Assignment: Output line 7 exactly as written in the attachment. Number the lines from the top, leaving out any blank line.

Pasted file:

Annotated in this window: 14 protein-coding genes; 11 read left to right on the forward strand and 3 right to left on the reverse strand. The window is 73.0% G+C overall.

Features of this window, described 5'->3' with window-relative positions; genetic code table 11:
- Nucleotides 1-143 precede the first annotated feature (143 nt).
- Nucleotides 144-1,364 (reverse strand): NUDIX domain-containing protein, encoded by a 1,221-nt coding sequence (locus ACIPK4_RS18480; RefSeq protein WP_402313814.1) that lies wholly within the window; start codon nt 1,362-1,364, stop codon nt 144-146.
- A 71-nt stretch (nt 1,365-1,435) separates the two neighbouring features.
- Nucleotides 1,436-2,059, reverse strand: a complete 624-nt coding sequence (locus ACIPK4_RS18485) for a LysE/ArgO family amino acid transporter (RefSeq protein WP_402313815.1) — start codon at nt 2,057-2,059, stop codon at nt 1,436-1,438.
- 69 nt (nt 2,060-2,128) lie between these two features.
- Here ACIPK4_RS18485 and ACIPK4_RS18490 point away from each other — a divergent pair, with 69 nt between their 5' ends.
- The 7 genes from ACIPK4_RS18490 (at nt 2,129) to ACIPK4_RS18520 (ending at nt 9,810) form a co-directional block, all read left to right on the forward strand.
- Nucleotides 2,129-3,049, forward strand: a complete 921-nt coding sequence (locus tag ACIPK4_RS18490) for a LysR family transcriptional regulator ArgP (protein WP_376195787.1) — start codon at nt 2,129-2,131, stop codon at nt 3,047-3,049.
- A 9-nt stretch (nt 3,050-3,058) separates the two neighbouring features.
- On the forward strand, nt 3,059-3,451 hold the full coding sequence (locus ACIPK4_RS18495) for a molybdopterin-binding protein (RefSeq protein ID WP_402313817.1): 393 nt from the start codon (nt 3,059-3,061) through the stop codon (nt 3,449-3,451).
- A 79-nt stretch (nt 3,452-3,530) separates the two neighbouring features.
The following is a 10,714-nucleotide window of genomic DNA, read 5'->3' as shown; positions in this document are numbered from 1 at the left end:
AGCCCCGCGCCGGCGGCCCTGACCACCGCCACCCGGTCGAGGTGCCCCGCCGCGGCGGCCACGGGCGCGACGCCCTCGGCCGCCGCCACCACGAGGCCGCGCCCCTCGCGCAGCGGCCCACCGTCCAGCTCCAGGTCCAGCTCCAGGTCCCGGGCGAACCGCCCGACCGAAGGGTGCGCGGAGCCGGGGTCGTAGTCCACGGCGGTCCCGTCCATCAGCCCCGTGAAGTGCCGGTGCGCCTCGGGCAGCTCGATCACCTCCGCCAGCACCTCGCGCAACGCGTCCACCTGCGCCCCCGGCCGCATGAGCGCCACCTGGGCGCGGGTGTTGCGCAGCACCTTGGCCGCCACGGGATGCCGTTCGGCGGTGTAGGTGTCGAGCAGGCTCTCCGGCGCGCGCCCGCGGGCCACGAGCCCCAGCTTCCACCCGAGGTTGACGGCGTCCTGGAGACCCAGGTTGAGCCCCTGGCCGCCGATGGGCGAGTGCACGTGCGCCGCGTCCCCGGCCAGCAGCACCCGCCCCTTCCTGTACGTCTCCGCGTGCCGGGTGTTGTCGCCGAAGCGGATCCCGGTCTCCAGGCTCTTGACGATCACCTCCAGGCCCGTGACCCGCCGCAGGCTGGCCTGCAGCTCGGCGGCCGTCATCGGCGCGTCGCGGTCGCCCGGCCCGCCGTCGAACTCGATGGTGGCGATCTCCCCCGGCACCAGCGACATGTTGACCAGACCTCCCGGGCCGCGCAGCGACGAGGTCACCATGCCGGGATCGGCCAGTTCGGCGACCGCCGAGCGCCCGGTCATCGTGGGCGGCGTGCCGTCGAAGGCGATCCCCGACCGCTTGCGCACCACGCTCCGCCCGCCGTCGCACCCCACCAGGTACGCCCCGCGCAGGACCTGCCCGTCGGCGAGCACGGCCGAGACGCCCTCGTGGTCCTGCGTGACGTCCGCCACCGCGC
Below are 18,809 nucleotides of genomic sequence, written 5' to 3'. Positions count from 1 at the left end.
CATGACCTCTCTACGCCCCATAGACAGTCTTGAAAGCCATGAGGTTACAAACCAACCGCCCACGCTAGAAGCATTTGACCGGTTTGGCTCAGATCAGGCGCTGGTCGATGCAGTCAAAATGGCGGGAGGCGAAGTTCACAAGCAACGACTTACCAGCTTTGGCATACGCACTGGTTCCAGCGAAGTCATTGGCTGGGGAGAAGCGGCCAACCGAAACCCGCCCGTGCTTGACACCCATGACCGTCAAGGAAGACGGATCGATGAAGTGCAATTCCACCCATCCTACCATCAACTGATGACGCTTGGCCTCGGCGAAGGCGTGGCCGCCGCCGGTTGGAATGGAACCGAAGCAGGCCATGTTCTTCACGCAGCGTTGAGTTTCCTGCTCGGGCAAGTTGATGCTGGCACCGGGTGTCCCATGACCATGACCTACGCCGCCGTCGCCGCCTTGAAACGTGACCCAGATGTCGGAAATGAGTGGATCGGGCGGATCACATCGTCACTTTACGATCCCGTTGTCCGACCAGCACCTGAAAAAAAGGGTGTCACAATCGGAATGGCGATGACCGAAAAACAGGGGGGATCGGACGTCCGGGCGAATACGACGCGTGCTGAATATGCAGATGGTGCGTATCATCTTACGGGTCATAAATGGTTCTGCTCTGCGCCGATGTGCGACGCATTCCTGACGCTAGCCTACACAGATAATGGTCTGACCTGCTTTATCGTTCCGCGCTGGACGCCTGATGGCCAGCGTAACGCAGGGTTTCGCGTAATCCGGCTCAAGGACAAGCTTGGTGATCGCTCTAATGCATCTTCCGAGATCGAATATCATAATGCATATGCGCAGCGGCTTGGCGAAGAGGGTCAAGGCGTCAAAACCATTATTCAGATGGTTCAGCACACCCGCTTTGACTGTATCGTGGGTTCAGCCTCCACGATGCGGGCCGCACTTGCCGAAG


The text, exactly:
- 69 nt (nt 2,060-2,128) lie between these two features.